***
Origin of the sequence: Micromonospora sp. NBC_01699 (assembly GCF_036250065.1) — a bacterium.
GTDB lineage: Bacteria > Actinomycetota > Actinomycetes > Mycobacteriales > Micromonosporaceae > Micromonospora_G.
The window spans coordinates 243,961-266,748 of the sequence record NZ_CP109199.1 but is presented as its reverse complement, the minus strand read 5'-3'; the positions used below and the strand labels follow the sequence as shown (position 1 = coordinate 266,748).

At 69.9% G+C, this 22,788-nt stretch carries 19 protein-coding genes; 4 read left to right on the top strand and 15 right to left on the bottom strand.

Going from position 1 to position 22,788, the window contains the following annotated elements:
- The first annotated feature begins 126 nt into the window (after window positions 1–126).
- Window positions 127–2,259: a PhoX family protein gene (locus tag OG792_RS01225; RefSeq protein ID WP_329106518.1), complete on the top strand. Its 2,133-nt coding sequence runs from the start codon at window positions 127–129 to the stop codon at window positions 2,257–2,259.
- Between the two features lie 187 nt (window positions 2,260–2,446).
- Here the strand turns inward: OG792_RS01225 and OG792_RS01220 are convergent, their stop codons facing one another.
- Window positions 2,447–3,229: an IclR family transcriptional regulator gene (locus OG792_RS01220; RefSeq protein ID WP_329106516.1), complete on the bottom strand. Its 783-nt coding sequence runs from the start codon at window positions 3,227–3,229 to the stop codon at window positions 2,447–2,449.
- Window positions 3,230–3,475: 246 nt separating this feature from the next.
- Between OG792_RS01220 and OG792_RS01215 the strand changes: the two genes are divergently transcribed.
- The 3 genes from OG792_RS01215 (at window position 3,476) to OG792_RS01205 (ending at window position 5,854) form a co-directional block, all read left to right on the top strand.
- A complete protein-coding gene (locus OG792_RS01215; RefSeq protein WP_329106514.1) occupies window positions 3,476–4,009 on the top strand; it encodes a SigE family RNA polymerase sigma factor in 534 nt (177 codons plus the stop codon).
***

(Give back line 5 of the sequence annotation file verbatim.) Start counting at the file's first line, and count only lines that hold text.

Going from position 1 to position 22,788, the window contains the following annotated elements: